Hello hello and welcome or welcome back to my little bookish corner of the internet. Today is my stop on the TBR and Beyond blog tour for Dark and Shallow Lies. You can find the tour schedule here, containing everything from journal spreads to reviews! This is one of my most anticipated reads of the year, so I was super excited to be offered a spot to interview author Ginny Myers Sain.
Here’s our chat! My thanks to Ginny for her time and thoughtful answers.
Hi Ginny! Thanks for taking the time to talk to me about your upcoming release, Dark and Shallow Lies. How are you feeling about everything release related?
Of course! I’m thrilled to have the chance to share a little bit with your readers, so thank you for taking the time to talk to me! Honestly, I’m not sure any of this really feels real yet. The last year has been such a whirlwind, and most of the time it still just feels kind of like a dream. But it’s a very exciting dream, and one that I hope I don’t wake up from!
Where did your idea for a town full of psychics come from?
La Cachette itself is not a real place, of course, but the town was very loosely inspired by two actual places. The first is the tiny town of Cassadaga, Florida, which I was lucky enough to stumble upon during a road trip across the sunshine state. Cassadaga really does bill itself as the “Psychic Capital of the World” and its tiny town square is lined with astrologists and tarot card readers and fortune tellers. I was standing on the steps of the bookstore there when a question popped into my mind: How do you keep a secret in a town full of psychics? And that question became the seed for the story.
However, Cassadaga was a bit too accessible for what I had in mind. I needed a place that was more cut-off from the world. Somewhere a little harder to get to…and to escape from. I had spent a lot of time in Louisiana over the years and had fallen so deeply in love with the swampy landscapes, the culture, and the people, and my mind went back to a little place called Pilottstown, which served for years as a home to riverboat pilots on the Mississippi River. It was accessible only from the water. No roads lead there. So that became the inspiration for the geographical location.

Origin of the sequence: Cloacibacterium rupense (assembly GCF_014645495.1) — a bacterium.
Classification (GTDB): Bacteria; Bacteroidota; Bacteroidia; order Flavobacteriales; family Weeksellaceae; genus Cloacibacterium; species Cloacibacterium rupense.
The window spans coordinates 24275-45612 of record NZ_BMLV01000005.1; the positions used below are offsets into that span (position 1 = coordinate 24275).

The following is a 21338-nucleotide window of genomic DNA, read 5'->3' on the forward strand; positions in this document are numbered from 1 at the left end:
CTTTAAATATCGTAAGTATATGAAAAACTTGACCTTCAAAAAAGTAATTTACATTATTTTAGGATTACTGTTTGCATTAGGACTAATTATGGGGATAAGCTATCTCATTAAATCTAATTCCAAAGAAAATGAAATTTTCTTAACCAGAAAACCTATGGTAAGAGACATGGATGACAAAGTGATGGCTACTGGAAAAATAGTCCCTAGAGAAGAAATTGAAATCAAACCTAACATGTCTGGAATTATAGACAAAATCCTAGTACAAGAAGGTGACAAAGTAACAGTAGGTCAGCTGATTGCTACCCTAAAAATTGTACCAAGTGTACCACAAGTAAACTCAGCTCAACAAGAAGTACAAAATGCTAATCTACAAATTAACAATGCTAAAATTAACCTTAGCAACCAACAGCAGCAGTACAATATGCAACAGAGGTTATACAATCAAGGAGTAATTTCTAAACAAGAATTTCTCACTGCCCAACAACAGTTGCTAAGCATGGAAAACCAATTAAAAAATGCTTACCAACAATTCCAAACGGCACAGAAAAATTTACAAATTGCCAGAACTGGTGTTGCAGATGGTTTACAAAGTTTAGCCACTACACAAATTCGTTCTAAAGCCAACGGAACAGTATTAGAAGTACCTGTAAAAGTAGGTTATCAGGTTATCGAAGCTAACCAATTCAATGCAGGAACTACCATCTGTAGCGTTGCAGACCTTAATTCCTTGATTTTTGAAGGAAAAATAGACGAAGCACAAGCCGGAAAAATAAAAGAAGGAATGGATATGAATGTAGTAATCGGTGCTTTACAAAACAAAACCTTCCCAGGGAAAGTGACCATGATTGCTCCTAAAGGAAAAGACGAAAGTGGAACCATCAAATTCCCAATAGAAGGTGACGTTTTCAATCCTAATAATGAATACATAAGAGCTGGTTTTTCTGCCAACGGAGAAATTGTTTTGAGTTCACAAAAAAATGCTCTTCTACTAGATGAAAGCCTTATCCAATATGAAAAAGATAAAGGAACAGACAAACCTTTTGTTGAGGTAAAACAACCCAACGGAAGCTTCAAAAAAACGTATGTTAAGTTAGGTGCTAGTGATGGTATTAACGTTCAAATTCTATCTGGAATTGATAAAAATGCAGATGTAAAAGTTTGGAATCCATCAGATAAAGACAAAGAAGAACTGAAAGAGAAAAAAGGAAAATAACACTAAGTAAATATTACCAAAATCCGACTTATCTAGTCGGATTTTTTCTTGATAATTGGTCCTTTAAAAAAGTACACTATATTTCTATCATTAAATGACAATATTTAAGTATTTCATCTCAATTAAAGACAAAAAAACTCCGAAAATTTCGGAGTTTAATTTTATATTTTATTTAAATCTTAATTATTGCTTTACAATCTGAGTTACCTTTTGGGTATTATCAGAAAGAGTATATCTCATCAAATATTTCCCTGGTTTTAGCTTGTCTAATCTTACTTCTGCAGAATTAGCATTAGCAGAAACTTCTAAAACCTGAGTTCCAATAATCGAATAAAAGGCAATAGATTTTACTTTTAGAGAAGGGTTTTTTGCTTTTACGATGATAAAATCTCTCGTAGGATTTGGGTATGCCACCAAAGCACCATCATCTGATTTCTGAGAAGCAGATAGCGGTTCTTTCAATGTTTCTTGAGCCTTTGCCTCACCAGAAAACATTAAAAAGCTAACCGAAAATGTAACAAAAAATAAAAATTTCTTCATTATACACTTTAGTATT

How did you find the fine line between reality and the supernatural in your writing?
The key for me was to keep as much as I could about the story grounded in reality, whether that was the reality of the setting or the reality of Grey’s grief. Those are very tangible elements…heat and mud and heartbreak. Those are so real. They just gave the story that sense of truth. And then when I combined that with the psychic abilities of the townspeople, the magic of that was just there. And I wanted that magic to feel just as real for the audience as the bayou did.
What books, films or music inspired you while you worked on your novel?
I don’t have a playlist or anything. I’m one of those weirdos that needs quiet to write, so I don’t listen to music while I’m actually working. But I do have a couple of songs that I used to help me find the right mood when I needed it. The first is a song called “Hurricane” by The Band of Heathens. I don’t really know any of their other work, but I stumbled across that song and it wa so cool. The second is “Franklin” by Paramore. That one is all about the weirdness of going home to your old hometown after the whole world has changed, and I’ve always loved Paramore, so that song just sort of spoke to a lot of things going in the book.
As for books, there are two that I thought about a lot. The Accident Season by Moira Fowley-Doyle and Imaginary Girls by Nova Ren Suma. They don’t have anything in common with DARK AND SHALLOW LIES as far as the plot or characters or settings go, but the way those books blended the real and the imaginary really fascinated me.
What genres of books do you tend to read yourself?
I mostly read YA, and I tend to gravitate to darker books with some kind of mystery or thriller aspect. I mean, they say write what you love, right? But I also really love books that play with language and structure in unusual ways.